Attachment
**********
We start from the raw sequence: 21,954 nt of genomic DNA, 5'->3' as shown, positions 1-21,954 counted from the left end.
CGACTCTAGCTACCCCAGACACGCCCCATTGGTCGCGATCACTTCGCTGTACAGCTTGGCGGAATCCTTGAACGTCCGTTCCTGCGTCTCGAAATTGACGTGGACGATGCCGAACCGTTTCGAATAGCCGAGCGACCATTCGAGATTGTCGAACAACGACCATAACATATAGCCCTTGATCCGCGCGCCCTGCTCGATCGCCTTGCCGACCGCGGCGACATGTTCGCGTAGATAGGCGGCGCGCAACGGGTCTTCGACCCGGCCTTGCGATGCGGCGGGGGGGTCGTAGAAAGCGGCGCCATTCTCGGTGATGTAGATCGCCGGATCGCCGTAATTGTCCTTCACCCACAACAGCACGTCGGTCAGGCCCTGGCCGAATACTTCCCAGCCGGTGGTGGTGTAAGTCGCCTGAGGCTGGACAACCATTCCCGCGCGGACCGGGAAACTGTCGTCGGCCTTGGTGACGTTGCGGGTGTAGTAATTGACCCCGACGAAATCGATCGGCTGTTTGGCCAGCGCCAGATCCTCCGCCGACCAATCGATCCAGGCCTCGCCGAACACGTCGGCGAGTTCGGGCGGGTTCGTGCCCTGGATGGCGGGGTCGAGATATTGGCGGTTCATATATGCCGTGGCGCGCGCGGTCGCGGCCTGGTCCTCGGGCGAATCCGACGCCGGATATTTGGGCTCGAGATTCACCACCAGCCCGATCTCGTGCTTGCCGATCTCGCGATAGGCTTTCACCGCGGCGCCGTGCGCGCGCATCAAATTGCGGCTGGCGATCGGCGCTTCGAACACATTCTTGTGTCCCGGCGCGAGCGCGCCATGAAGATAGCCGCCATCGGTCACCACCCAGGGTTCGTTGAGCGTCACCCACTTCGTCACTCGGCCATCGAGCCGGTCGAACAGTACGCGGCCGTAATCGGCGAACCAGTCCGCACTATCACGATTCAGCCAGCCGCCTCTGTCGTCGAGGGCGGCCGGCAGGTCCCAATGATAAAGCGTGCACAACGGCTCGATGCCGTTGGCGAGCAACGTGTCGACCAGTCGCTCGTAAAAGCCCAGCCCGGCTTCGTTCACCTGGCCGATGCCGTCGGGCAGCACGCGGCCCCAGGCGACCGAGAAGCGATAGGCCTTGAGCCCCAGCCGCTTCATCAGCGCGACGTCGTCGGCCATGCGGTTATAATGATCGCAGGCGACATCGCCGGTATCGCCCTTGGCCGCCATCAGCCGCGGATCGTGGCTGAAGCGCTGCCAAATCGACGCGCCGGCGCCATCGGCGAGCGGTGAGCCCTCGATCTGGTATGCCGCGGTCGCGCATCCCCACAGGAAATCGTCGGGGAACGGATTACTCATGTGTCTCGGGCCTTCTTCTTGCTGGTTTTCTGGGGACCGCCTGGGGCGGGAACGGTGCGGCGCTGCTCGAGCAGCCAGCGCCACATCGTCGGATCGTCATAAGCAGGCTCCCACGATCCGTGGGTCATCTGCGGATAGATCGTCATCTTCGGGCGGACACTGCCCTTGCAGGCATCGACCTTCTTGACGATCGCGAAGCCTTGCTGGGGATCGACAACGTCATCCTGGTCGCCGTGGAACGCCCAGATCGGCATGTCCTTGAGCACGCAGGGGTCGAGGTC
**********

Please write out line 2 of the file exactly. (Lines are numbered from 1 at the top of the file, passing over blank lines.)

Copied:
CGACTCTAGCTACCCCAGACACGCCCCATTGGTCGCGATCACTTCGCTGTACAGCTTGGCGGAATCCTTGAACGTCCGTTCCTGCGTCTCGAAATTGACGTGGACGATGCCGAACCGTTTCGAATAGCCGAGCGACCATTCGAGATTGTCGAACAACGACCATAACATATAGCCCTTGATCCGCGCGCCCTGCTCGATCGCCTTGCCGACCGCGGCGACATGTTCGCGTAGATAGGCGGCGCGCAACGGGTCTTCGACCCGGCCTTGCGATGCGGCGGGGGGGTCGTAGAAAGCGGCGCCATTCTCGGTGATGTAGATCGCCGGATCGCCGTAATTGTCCTTCACCCACAACAGCACGTCGGTCAGGCCCTGGCCGAATACTTCCCAGCCGGTGGTGGTGTAAGTCGCCTGAGGCTGGACAACCATTCCCGCGCGGACCGGGAAACTGTCGTCGGCCTTGGTGACGTTGCGGGTGTAGTAATTGACCCCGACGAAATCGATCGGCTGTTTGGCCAGCGCCAGATCCTCCGCCGACCAATCGATCCAGGCCTCGCCGAACACGTCGGCGAGTTCGGGCGGGTTCGTGCCCTGGATGGCGGGGTCGAGATATTGGCGGTTCATATATGCCGTGGCGCGCGCGGTCGCGGCCTGGTCCTCGGGCGAATCCGACGCCGGATATTTGGGCTCGAGATTCACCACCAGCCCGATCTCGTGCTTGCCGATCTCGCGATAGGCTTTCACCGCGGCGCCGTGCGCGCGCATCAAATTGCGGCTGGCGATCGGCGCTTCGAACACATTCTTGTGTCCCGGCGCGAGCGCGCCATGAAGATAGCCGCCATCGGTCACCACCCAGGGTTCGTTGAGCGTCACCCACTTCGTCACTCGGCCATCGAGCCGGTCGAACAGTACGCGGCCGTAATCGGCGAACCAGTCCGCACTATCACGATTCAGCCAGCCGCCTCTGTCGTCGAGGGCGGCCGGCAGGTCCCAATGATAAAGCGTGCACAACGGCTCGATGCCGTTGGCGAGCAACGTGTCGACCAGTCGCTCGTAAAAGCCCAGCCCGGCTTCGTTCACCTGGCCGATGCCGTCGGGCAGCACGCGGCCCCAGGCGACCGAGAAGCGATAGGCCTTGAGCCCCAGCCGCTTCATCAGCGCGACGTCGTCGGCCATGCGGTTATAATGATCGCAGGCGACATCGCCGGTATCGCCCTTGGCCGCCATCAGCCGCGGATCGTGGCTGAAGCGCTGCCAAATCGACGCGCCGGCGCCATCGGCGAGCGGTGAGCCCTCGATCTGGTATGCCGCGGTCGCGCATCCCCACAGGAAATCGTCGGGGAACGGATTACTCATGTGTCTCGGGCCTTCTTCTTGCTGGTTTTCTGGGGACCGCCTGGGGCGGGAACGGTGCGGCGCTGCTCGAGCAGCCAGCGCCACATCGTCGGATCGTCATAAGCAGGCTCCCACGATCCGTGGGTCATCTGCGGATAGATCGTCATCTTCGGGCGGACACTGCCCTTGCAGGCATCGACCTTCTTGACGATCGCGAAGCCTTGCTGGGGATCGACAACGTCATCCTGGTCGCCGTGGAACGCCCAGATCGGCATGTCCTTGAGCACGCAGGGGTCGAGGTC